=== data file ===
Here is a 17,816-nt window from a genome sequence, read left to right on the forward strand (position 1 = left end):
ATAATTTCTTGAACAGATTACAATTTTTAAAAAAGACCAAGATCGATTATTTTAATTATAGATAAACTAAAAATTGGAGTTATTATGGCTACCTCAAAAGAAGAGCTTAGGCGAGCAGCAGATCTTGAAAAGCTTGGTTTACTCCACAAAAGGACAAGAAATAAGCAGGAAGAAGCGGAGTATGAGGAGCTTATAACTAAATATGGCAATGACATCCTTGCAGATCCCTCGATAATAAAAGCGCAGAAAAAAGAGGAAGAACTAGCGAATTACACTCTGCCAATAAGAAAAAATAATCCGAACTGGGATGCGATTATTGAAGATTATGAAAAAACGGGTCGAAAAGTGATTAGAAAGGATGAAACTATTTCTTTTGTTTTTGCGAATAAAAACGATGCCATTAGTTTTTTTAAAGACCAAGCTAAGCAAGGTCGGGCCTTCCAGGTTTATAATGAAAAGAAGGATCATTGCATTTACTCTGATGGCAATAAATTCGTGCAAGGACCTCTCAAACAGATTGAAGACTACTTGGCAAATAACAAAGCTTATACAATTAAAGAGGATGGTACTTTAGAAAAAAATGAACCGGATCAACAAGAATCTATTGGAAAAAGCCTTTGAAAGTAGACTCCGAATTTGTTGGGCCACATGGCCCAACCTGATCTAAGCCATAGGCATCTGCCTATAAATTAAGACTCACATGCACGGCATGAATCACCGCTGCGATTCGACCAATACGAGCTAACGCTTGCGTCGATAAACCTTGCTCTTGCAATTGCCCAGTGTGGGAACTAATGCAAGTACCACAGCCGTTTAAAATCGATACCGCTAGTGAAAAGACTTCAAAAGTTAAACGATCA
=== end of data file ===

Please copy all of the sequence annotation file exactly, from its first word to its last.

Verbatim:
Here is a 17,816-nt window from a genome sequence, read left to right on the forward strand (position 1 = left end):
ATAATTTCTTGAACAGATTACAATTTTTAAAAAAGACCAAGATCGATTATTTTAATTATAGATAAACTAAAAATTGGAGTTATTATGGCTACCTCAAAAGAAGAGCTTAGGCGAGCAGCAGATCTTGAAAAGCTTGGTTTACTCCACAAAAGGACAAGAAATAAGCAGGAAGAAGCGGAGTATGAGGAGCTTATAACTAAATATGGCAATGACATCCTTGCAGATCCCTCGATAATAAAAGCGCAGAAAAAAGAGGAAGAACTAGCGAATTACACTCTGCCAATAAGAAAAAATAATCCGAACTGGGATGCGATTATTGAAGATTATGAAAAAACGGGTCGAAAAGTGATTAGAAAGGATGAAACTATTTCTTTTGTTTTTGCGAATAAAAACGATGCCATTAGTTTTTTTAAAGACCAAGCTAAGCAAGGTCGGGCCTTCCAGGTTTATAATGAAAAGAAGGATCATTGCATTTACTCTGATGGCAATAAATTCGTGCAAGGACCTCTCAAACAGATTGAAGACTACTTGGCAAATAACAAAGCTTATACAATTAAAGAGGATGGTACTTTAGAAAAAAATGAACCGGATCAACAAGAATCTATTGGAAAAAGCCTTTGAAAGTAGACTCCGAATTTGTTGGGCCACATGGCCCAACCTGATCTAAGCCATAGGCATCTGCCTATAAATTAAGACTCACATGCACGGCATGAATCACCGCTGCGATTCGACCAATACGAGCTAACGCTTGCGTCGATAAACCTTGCTCTTGCAATTGCCCAGTGTGGGAACTAATGCAAGTACCACAGCCGTTTAAAATCGATACCGCTAGTGAAAAGACTTCAAAAGTTAAACGATCA